I come from parents who specialized in large, dramatic gestures. "We're moving to Alaska." "We're camping across country from Alaska to Maine with five children." "We're going to live in Puerto Rico."
With this sort of plan as my template, I've spent most of my life believing that the only cure for boredom was a sweeping change. Settling in always seemed a denial of life and all that it had to offer. But as all people who move quickly and in huge leaps do, I missed a lot in any place I stayed in for a substantial length of time--when I was in the U.S.
When I was in Bangkok, I found delight and wonder in every corner of that city. In Seattle. I ignore the sort of attraction that brings people here on vacation, and leave vast numbers of neighborhoods unexamined. Then one of my sons and his girlfriend gave me a trip to Vancouver B.C. for Christmas.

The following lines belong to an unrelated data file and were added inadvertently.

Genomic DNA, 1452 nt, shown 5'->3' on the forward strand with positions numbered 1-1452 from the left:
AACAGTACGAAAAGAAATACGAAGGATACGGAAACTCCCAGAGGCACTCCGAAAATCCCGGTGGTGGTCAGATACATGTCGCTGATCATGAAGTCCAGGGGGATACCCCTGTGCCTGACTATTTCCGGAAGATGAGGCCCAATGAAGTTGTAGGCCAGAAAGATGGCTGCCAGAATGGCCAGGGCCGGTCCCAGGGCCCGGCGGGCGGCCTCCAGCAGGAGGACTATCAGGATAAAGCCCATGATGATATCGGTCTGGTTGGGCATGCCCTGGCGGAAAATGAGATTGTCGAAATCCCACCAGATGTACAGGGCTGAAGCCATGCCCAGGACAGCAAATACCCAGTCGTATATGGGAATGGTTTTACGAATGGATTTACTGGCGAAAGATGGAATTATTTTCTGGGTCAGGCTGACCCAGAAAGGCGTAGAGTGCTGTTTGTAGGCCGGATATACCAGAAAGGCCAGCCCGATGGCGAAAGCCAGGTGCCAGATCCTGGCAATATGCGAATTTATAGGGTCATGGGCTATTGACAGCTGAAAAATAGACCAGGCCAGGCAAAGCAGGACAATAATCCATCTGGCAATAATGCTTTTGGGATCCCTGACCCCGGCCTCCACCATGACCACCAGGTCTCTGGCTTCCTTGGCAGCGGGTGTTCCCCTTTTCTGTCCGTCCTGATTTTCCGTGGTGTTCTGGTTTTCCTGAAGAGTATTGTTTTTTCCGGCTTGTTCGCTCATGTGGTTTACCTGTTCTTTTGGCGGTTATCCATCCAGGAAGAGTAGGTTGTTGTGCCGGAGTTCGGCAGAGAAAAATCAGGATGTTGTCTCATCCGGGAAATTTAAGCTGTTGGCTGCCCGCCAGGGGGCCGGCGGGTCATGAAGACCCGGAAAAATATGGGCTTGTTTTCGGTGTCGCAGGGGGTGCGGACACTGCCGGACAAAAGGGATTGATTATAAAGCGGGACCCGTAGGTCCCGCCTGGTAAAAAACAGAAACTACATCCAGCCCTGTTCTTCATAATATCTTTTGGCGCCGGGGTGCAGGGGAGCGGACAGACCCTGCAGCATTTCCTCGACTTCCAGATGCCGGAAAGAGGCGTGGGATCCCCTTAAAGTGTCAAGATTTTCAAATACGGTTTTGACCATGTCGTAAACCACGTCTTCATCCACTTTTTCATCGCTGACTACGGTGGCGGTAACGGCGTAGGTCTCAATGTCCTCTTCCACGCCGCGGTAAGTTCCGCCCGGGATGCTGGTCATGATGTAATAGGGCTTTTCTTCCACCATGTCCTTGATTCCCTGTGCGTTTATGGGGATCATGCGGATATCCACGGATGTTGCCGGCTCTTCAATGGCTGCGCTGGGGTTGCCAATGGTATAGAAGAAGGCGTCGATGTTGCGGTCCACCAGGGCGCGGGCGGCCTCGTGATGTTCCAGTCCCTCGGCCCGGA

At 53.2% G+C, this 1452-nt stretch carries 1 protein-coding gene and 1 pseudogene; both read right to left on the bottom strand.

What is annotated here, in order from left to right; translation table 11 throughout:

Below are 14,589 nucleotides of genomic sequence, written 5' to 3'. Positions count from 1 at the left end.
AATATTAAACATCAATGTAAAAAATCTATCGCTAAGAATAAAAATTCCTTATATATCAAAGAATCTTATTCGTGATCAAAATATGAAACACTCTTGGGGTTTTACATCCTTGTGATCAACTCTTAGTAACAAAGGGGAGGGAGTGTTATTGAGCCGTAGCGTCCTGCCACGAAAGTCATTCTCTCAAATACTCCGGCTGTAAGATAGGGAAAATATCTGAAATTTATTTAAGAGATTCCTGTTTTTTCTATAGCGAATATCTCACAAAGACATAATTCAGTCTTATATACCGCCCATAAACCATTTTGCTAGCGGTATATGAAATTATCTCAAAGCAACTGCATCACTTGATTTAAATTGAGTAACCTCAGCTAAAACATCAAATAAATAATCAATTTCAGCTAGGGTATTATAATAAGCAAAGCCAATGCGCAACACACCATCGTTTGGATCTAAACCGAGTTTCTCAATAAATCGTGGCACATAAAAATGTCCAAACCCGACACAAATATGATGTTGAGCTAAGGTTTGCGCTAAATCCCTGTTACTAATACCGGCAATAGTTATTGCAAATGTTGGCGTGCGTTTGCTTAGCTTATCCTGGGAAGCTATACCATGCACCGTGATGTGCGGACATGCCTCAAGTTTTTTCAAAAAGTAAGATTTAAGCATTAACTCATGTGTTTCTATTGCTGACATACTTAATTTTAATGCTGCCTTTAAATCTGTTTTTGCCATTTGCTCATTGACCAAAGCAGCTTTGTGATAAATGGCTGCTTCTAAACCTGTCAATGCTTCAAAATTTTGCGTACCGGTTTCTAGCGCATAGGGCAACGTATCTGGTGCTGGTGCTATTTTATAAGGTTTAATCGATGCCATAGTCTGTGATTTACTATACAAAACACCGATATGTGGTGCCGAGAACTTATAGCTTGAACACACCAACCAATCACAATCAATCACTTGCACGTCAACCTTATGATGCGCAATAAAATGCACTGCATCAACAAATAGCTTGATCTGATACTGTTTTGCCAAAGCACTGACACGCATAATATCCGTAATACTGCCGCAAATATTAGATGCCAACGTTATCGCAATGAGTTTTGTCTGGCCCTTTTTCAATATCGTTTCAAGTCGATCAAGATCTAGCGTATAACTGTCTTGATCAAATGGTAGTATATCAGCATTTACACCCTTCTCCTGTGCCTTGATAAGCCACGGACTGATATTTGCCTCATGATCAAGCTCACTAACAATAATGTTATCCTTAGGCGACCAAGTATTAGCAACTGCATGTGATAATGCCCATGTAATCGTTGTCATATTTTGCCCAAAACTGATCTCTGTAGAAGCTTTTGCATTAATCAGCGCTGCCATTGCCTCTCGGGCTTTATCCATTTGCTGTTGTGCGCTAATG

I've spent the past three months thinking about when to go, where to stay, what to see, what to eat. I leave in two more days and the thought of using my passport for something more than an identification card is almost more excitement than I can stand. But an odd thing happened as I was planning my escape from Seattle; I began to understand that there are pleasures and diversions here that I have ignored since my return from Thailand a year and a half ago.
Today is a picture-perfect spring day and there are hundreds of places in this city where I can spend it. There's a new form of transportation called the Bolt Bus that will get me out of town for a very small sum, and there are trains that will do the same thing for a bit more money. This year I intend to use them, to fill in the gaps between where I've been. Look after you leap may not be the recommended course of action, but it's better than not looking at all.